Joe Louis Walker was born in San Francisco on Christmas Day of 1949. His parents were both from the South and they brought their love of blues with them when they headed west. Joe’s dad played blues piano, and his mom played B.B. King records. Even though he wasn’t raised in the South, his exposure to the blues was pure and real. Walker picked up the guitar as a child, and by the time he was 16 was regularly backing touring blues artists rolling through town. Out of the house and on his own, under the wing of famed musician/pimp Fillmore Slim, Walker worked the local club scene steadily as an in-demand musician. San Francisco’s music scene was quickly becoming a melting pot of blues, jazz and psychedelic rock, and Walker was right in the center of it. In addition to his work at The Matrix, he was a regular at Bill Graham’s famed Fillmore West.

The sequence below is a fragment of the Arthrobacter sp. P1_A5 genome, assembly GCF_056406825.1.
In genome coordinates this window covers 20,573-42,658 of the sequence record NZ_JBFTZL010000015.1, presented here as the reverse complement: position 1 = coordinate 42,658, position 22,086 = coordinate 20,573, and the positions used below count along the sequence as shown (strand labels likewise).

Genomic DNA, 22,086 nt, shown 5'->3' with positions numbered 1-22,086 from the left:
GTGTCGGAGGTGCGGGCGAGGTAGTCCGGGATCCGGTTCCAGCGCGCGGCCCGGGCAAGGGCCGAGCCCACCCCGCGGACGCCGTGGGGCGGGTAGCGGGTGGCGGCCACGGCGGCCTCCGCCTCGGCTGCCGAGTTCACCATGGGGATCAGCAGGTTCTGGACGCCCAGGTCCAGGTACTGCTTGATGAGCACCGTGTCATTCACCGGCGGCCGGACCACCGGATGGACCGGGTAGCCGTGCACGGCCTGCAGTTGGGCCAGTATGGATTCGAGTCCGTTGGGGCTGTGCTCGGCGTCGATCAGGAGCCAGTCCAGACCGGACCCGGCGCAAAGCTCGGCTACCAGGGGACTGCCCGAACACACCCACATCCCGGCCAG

The blues legends Walker accompanied shared not only musical knowledge but also their personal wisdom with the teenage up-and-comer. Fred McDowell, Ike Turner, Albert King, Freddy King, Robert Jr. Lockwood, Lightnin’ Hopkins and many others taught, fed, and chastised the youngster. At one gig, Hopkins glared at Walker and, adding improvised lyrics to the song he was singing, ordered him off the stage for playing a sour note. Lesson learned, Walker backed Hopkins the next time he was through town and all was forgiven. Blues icon Willie Dixon told him to set his sights high. “What’s your style? You need your own sound,” Dixon preached. Walker took the advice to heart and developed his own fiery, melodic, and always unpredictable guitar attack.